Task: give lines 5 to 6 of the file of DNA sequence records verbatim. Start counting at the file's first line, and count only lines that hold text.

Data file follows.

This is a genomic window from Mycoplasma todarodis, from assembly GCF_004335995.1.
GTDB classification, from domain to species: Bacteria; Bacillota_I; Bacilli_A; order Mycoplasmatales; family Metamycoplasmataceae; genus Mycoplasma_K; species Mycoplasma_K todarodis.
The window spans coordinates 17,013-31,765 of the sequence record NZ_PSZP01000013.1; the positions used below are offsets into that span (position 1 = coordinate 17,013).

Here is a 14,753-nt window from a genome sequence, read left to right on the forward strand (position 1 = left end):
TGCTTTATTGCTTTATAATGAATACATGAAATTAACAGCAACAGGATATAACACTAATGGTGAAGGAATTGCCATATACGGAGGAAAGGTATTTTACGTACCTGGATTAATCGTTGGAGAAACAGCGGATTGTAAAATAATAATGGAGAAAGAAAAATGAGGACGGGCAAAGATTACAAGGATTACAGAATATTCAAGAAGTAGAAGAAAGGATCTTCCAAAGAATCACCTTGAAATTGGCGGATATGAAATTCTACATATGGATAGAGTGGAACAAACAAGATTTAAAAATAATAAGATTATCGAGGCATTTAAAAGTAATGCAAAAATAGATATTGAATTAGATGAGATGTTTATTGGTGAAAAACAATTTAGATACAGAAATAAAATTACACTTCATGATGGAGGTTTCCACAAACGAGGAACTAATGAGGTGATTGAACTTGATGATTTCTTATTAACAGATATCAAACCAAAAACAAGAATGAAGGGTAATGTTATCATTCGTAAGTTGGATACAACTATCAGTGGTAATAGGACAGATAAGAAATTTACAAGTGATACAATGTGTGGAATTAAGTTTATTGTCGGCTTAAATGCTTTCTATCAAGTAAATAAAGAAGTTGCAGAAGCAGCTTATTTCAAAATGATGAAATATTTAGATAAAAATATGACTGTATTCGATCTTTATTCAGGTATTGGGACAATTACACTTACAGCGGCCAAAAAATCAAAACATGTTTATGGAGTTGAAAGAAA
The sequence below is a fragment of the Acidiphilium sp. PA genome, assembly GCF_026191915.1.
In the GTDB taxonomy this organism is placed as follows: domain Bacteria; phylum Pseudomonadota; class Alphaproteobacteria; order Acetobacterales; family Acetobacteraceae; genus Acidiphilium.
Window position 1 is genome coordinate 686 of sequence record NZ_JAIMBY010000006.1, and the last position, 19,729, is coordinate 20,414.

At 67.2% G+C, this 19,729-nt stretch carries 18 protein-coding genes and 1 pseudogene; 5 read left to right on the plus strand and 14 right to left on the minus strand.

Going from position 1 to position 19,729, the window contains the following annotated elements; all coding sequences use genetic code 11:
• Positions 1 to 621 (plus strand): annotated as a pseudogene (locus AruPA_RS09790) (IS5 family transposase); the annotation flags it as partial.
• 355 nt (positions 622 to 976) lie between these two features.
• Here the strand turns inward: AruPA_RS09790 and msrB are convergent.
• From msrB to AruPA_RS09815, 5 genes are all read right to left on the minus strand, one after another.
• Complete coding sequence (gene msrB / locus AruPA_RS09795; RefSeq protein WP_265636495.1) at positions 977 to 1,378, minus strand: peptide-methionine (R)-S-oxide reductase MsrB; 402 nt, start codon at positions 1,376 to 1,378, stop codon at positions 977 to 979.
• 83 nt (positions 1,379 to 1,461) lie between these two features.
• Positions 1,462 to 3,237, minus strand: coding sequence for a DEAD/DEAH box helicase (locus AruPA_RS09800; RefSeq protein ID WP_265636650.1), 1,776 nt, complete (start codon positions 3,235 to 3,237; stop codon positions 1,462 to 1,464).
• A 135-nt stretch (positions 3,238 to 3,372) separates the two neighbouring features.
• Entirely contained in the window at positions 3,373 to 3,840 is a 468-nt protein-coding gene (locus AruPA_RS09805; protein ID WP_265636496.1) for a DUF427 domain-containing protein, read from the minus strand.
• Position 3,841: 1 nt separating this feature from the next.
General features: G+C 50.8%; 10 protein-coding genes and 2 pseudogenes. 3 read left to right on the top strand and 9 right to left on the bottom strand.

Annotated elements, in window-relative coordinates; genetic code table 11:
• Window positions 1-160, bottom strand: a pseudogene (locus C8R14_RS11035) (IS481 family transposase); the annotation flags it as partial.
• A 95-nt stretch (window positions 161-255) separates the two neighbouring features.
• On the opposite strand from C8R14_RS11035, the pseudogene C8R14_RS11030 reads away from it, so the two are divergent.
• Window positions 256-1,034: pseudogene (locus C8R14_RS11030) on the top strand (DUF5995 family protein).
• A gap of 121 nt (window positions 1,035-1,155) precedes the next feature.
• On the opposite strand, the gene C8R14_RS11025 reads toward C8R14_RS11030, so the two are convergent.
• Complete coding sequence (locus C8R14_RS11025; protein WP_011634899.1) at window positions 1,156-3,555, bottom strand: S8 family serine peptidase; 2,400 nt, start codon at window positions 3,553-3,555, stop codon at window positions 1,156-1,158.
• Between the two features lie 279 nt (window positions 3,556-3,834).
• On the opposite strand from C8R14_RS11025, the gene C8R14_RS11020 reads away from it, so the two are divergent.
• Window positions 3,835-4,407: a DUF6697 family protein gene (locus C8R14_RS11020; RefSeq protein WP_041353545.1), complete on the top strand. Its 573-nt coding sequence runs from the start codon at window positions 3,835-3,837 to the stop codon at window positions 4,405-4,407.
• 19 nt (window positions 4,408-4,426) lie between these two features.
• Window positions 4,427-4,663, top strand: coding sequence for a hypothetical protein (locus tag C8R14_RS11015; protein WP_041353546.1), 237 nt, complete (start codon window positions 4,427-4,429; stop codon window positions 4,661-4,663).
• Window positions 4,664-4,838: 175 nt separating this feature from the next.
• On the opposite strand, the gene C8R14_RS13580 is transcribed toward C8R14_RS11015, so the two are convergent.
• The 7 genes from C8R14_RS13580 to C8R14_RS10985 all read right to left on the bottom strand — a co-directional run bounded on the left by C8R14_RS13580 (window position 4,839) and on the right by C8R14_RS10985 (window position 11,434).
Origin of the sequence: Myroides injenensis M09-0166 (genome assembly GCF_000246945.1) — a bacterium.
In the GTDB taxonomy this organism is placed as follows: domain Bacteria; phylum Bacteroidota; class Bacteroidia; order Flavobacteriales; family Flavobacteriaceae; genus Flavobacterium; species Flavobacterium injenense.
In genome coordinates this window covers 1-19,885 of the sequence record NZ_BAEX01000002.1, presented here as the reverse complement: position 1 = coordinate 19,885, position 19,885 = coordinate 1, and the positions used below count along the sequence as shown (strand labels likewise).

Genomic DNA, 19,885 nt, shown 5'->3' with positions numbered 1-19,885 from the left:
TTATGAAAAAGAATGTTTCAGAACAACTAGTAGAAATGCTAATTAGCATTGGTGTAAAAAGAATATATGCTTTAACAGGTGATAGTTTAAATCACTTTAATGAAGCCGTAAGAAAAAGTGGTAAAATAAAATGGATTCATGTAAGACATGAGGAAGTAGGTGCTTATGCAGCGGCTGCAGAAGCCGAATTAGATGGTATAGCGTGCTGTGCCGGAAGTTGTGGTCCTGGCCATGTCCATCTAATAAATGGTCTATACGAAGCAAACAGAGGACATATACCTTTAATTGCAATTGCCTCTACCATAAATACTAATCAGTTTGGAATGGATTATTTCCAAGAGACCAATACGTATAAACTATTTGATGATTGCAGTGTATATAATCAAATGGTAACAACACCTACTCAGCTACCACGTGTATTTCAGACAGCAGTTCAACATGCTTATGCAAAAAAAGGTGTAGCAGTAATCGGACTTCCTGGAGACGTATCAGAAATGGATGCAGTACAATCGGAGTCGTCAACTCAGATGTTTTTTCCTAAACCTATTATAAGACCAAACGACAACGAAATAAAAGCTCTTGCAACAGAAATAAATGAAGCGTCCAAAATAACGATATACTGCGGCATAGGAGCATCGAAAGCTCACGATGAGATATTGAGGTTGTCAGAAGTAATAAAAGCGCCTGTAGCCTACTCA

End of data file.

TGCTTTATTGCTTTATAATGAATACATGAAATTAACAGCAACAGGATATAACACTAATGGTGAAGGAATTGCCATATACGGAGGAAAGGTATTTTACGTACCTGGATTAATCGTTGGAGAAACAGCGGATTGTAAAATAATAATGGAGAAAGAAAAATGAGGACGGGCAAAGATTACAAGGATTACAGAATATTCAAGAAGTAGAAGAAAGGATCTTCCAAAGAATCACCTTGAAATTGGCGGATATGAAATTCTACATATGGATAGAGTGGAACAAACAAGATTTAAAAATAATAAGATTATCGAGGCATTTAAAAGTAATGCAAAAATAGATATTGAATTAGATGAGATGTTTATTGGTGAAAAACAATTTAGATACAGAAATAAAATTACACTTCATGATGGAGGTTTCCACAAACGAGGAACTAATGAGGTGATTGAACTTGATGATTTCTTATTAACAGATATCAAACCAAAAACAAGAATGAAGGGTAATGTTATCATTCGTAAGTTGGATACAACTATCAGTGGTAATAGGACAGATAAGAAATTTACAAGTGATACAATGTGTGGAATTAAGTTTATTGTCGGCTTAAATGCTTTCTATCAAGTAAATAAAGAAGTTGCAGAAGCAGCTTATTTCAAAATGATGAAATATTTAGATAAAAATATGACTGTATTCGATCTTTATTCAGGTATTGGGACAATTACACTTACAGCGGCCAAAAAATCAAAACATGTTTATGGAGTTGAAAGAAA
The sequence below is a fragment of the Acidiphilium sp. PA genome, assembly GCF_026191915.1.